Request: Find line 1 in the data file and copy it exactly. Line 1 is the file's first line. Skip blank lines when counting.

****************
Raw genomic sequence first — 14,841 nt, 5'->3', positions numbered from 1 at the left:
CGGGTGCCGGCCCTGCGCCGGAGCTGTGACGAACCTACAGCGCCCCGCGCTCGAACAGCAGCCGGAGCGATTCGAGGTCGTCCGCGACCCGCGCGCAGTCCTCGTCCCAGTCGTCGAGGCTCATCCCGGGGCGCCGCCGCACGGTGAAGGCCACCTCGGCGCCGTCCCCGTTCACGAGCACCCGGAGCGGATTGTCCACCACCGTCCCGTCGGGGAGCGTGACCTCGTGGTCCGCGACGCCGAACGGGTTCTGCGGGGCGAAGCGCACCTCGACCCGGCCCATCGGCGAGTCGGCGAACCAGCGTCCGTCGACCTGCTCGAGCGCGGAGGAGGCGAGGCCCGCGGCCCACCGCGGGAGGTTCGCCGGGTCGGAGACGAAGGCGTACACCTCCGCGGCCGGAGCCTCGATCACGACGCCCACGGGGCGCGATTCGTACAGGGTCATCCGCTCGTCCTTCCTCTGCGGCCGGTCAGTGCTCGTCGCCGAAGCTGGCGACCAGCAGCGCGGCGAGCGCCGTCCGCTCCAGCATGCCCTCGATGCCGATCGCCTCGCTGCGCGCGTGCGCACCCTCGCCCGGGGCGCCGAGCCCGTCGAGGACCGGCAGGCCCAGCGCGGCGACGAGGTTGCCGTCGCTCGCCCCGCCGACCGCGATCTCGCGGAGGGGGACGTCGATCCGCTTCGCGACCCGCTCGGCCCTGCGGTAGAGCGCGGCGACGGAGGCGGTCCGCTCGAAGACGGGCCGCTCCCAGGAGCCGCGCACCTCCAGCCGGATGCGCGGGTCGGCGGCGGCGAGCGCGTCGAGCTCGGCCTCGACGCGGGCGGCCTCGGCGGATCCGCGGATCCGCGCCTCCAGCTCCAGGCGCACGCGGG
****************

Raw genomic sequence first — 14,841 nt, 5'->3', positions numbered from 1 at the left: